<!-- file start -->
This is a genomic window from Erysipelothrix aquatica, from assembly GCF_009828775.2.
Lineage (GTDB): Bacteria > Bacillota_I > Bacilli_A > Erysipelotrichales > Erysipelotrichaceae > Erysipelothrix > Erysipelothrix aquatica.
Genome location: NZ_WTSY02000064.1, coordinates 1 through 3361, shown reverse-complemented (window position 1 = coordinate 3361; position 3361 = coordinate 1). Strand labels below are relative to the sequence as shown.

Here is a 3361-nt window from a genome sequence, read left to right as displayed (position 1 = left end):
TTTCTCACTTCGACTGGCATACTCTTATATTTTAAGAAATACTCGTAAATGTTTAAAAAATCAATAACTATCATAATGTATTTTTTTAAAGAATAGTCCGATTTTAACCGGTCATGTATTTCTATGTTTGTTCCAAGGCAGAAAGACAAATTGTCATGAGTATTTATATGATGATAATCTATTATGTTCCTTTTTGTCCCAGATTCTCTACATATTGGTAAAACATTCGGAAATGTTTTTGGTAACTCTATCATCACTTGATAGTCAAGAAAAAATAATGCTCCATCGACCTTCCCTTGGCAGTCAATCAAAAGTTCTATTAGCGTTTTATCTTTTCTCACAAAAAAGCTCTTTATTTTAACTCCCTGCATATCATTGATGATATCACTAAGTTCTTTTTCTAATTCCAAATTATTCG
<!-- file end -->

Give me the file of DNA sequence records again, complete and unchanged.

This is a genomic window from Erysipelothrix aquatica, from assembly GCF_009828775.2.
Lineage (GTDB): Bacteria > Bacillota_I > Bacilli_A > Erysipelotrichales > Erysipelotrichaceae > Erysipelothrix > Erysipelothrix aquatica.
Genome location: NZ_WTSY02000064.1, coordinates 1 through 3361, shown reverse-complemented (window position 1 = coordinate 3361; position 3361 = coordinate 1). Strand labels below are relative to the sequence as shown.

Here is a 3361-nt window from a genome sequence, read left to right as displayed (position 1 = left end):
TTTCTCACTTCGACTGGCATACTCTTATATTTTAAGAAATACTCGTAAATGTTTAAAAAATCAATAACTATCATAATGTATTTTTTTAAAGAATAGTCCGATTTTAACCGGTCATGTATTTCTATGTTTGTTCCAAGGCAGAAAGACAAATTGTCATGAGTATTTATATGATGATAATCTATTATGTTCCTTTTTGTCCCAGATTCTCTACATATTGGTAAAACATTCGGAAATGTTTTTGGTAACTCTATCATCACTTGATAGTCAAGAAAAAATAATGCTCCATCGACCTTCCCTTGGCAGTCAATCAAAAGTTCTATTAGCGTTTTATCTTTTCTCACAAAAAAGCTCTTTATTTTAACTCCCTGCATATCATTGATGATATCACTAAGTTCTTTTTCTAATTCCAAATTATTCG